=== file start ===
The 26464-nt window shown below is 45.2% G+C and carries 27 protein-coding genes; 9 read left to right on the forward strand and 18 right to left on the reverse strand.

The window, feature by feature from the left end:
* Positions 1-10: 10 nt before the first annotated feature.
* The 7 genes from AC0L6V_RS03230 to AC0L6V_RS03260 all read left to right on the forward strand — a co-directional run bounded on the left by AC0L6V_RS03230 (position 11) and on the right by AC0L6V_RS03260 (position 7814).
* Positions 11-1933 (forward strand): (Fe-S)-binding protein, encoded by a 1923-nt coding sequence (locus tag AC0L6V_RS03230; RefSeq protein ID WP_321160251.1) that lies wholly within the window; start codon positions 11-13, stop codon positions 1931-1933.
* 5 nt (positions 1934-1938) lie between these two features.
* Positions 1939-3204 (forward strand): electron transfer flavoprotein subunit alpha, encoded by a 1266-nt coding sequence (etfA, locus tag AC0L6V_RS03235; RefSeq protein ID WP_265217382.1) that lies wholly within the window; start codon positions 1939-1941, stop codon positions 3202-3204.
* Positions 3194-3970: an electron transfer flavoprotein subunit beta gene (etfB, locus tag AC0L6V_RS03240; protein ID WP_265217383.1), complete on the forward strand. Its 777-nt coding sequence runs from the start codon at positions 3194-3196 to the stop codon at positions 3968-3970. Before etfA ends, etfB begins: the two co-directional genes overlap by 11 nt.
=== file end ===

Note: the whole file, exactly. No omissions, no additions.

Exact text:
The 26464-nt window shown below is 45.2% G+C and carries 27 protein-coding genes; 9 read left to right on the forward strand and 18 right to left on the reverse strand.

The window, feature by feature from the left end:
* Positions 1-10: 10 nt before the first annotated feature.
* The 7 genes from AC0L6V_RS03230 to AC0L6V_RS03260 all read left to right on the forward strand — a co-directional run bounded on the left by AC0L6V_RS03230 (position 11) and on the right by AC0L6V_RS03260 (position 7814).
* Positions 11-1933 (forward strand): (Fe-S)-binding protein, encoded by a 1923-nt coding sequence (locus tag AC0L6V_RS03230; RefSeq protein ID WP_321160251.1) that lies wholly within the window; start codon positions 11-13, stop codon positions 1931-1933.
* 5 nt (positions 1934-1938) lie between these two features.
* Positions 1939-3204 (forward strand): electron transfer flavoprotein subunit alpha, encoded by a 1266-nt coding sequence (etfA, locus tag AC0L6V_RS03235; RefSeq protein ID WP_265217382.1) that lies wholly within the window; start codon positions 1939-1941, stop codon positions 3202-3204.
* Positions 3194-3970: an electron transfer flavoprotein subunit beta gene (etfB, locus tag AC0L6V_RS03240; protein ID WP_265217383.1), complete on the forward strand. Its 777-nt coding sequence runs from the start codon at positions 3194-3196 to the stop codon at positions 3968-3970. Before etfA ends, etfB begins: the two co-directional genes overlap by 11 nt.